(CDC news release) According to a report released this week by the Centers for Disease Control and Prevention, the total lifetime estimated financial costs associated with just one year of confirmed cases of child maltreatment (physical abuse, sexual abuse, psychological abuse and neglect) is approximately $124 billion.
The study looked at confirmed child maltreatment cases, 1,740 fatal and 579,000 non–fatal, for a 12–month period. The lifetime cost for each victim of child maltreatment who lived was $210,012, which is comparable to other costly health conditions, such as stroke with a lifetime cost per person estimated at $159,846 or type 2 diabetes, which is estimated between $181,000 and $253,000. The costs of each death due to child maltreatment are even higher.
“No child should ever be the victim of abuse or neglect – nor do they have to be. The human and financial costs can be prevented through prevention of child maltreatment,” Linda C. Degutis, director of CDC′s National Center for Injury Prevention and Control, said in the news release.
Child maltreatment has been shown to have many negative effects on survivors, including poorer health, social and emotional difficulties, and decreased economic productivity. The CDC study found these negative effects over a survivor′s lifetime generate many costs that impact the nation′s health care, education, criminal justice and welfare systems.
* The estimated average lifetime cost per victim of nonfatal child maltreatment includes:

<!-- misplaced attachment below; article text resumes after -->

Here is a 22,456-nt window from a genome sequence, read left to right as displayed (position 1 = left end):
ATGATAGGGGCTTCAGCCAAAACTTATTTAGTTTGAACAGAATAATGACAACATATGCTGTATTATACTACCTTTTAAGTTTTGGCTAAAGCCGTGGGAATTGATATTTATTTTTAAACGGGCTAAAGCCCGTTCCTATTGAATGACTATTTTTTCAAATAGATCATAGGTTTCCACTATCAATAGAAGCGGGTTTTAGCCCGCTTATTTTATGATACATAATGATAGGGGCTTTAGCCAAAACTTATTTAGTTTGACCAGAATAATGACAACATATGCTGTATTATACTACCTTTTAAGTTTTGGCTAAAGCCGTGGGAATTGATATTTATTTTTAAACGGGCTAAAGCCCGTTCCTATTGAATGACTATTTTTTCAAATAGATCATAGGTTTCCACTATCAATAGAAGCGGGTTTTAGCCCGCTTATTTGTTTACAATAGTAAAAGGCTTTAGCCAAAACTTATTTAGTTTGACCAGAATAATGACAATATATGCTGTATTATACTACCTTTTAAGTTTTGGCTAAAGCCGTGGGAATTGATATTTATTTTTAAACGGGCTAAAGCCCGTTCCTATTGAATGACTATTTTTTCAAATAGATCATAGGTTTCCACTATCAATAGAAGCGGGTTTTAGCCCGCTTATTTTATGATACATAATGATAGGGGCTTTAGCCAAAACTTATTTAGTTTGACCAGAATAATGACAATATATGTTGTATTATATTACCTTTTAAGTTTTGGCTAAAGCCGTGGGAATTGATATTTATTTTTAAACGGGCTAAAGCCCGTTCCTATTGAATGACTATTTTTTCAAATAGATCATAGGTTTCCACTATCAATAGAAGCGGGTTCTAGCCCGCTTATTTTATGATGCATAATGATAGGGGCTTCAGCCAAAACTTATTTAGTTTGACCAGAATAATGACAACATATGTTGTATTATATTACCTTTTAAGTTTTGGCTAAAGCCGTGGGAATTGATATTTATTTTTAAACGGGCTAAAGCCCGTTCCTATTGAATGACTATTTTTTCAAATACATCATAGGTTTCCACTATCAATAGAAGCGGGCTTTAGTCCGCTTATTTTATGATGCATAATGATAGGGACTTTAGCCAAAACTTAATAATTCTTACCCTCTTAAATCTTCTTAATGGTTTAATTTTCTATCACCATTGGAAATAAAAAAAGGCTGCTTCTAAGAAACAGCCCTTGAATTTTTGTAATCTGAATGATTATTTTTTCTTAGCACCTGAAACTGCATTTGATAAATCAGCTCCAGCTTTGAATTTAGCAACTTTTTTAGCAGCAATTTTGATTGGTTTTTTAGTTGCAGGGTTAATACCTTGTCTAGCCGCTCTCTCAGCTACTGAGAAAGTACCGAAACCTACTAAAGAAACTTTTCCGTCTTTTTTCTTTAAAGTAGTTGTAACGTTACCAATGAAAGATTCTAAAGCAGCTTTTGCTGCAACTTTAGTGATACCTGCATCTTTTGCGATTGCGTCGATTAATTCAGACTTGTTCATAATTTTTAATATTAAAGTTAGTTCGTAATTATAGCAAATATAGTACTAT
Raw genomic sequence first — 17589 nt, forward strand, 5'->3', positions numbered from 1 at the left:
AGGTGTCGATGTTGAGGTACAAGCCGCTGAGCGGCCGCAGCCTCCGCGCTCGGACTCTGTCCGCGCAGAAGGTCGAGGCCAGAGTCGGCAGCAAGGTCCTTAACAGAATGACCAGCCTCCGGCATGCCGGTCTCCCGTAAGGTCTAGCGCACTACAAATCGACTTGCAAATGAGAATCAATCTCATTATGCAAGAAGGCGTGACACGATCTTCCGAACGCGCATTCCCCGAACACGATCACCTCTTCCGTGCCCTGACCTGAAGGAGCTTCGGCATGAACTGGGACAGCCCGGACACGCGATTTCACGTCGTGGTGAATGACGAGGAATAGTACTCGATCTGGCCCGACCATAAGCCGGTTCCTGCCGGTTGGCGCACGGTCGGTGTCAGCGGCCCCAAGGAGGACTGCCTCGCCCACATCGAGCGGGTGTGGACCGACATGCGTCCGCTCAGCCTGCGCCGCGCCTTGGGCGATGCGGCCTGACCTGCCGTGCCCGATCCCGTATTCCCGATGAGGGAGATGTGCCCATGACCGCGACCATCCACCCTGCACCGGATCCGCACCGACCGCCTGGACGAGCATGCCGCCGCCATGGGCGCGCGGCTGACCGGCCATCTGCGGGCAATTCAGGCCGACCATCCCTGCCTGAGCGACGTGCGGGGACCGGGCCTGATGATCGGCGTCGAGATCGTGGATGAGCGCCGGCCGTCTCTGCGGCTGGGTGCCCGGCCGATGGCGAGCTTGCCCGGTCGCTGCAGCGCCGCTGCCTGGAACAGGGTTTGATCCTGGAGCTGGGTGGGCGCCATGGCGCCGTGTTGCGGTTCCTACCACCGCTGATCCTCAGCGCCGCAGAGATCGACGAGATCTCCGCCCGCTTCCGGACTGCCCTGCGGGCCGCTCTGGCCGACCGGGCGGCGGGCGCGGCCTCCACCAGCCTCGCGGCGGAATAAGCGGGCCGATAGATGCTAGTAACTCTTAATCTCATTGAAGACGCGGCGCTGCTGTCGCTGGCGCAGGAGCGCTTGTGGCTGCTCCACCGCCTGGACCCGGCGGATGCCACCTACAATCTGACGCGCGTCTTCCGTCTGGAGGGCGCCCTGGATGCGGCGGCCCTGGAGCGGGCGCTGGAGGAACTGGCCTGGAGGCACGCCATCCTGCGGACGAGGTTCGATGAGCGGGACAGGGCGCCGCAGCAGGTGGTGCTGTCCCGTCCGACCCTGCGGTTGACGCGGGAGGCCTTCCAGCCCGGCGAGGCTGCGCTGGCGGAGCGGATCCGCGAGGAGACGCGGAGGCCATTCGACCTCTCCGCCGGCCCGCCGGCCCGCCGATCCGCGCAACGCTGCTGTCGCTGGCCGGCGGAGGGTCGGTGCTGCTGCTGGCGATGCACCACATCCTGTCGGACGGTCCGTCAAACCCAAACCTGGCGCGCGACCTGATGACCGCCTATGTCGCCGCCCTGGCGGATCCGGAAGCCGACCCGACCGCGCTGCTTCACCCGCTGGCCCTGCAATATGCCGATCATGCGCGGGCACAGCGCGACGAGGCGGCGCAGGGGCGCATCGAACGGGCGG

o $32,648 in childhood health care costs
o $10,530 in adult medical costs
o $144,360 in productivity losses
o $7,728 in child welfare costs
o $6,747 in criminal justice costs
o $7,999 in special education costs
* The estimated average lifetime cost per death includes:
o $14,100 in medical costs
o $1,258,800 in productivity losses
Child maltreatment can also be linked to many emotional, behavioral, and physical health problems. Associated emotional and behavioral problems include aggression, conduct disorder, delinquency, antisocial behavior, substance abuse, intimate partner violence, teenage pregnancy, anxiety, depression, and suicide.
Past research suggests that child maltreatment is a complicated problem, and so its solutions cannot be simple. An individual parent or caregiver′s behavior is influenced by a range inter–related factors such as how they were raised, their parenting skills, the level of stress in their life, and the living conditions in their community. Because of this complexity, it is critical to invest in effective strategies that touch on all sectors of society.
“Federal, state, and local public health agencies as well as policymakers must advance the awareness of the lifetime economic impact of child maltreatment and take immediate action with the same momentum and intensity dedicated to other high profile public health problems –in order to save lives, protect the public′s health, and save money,” said Degutis.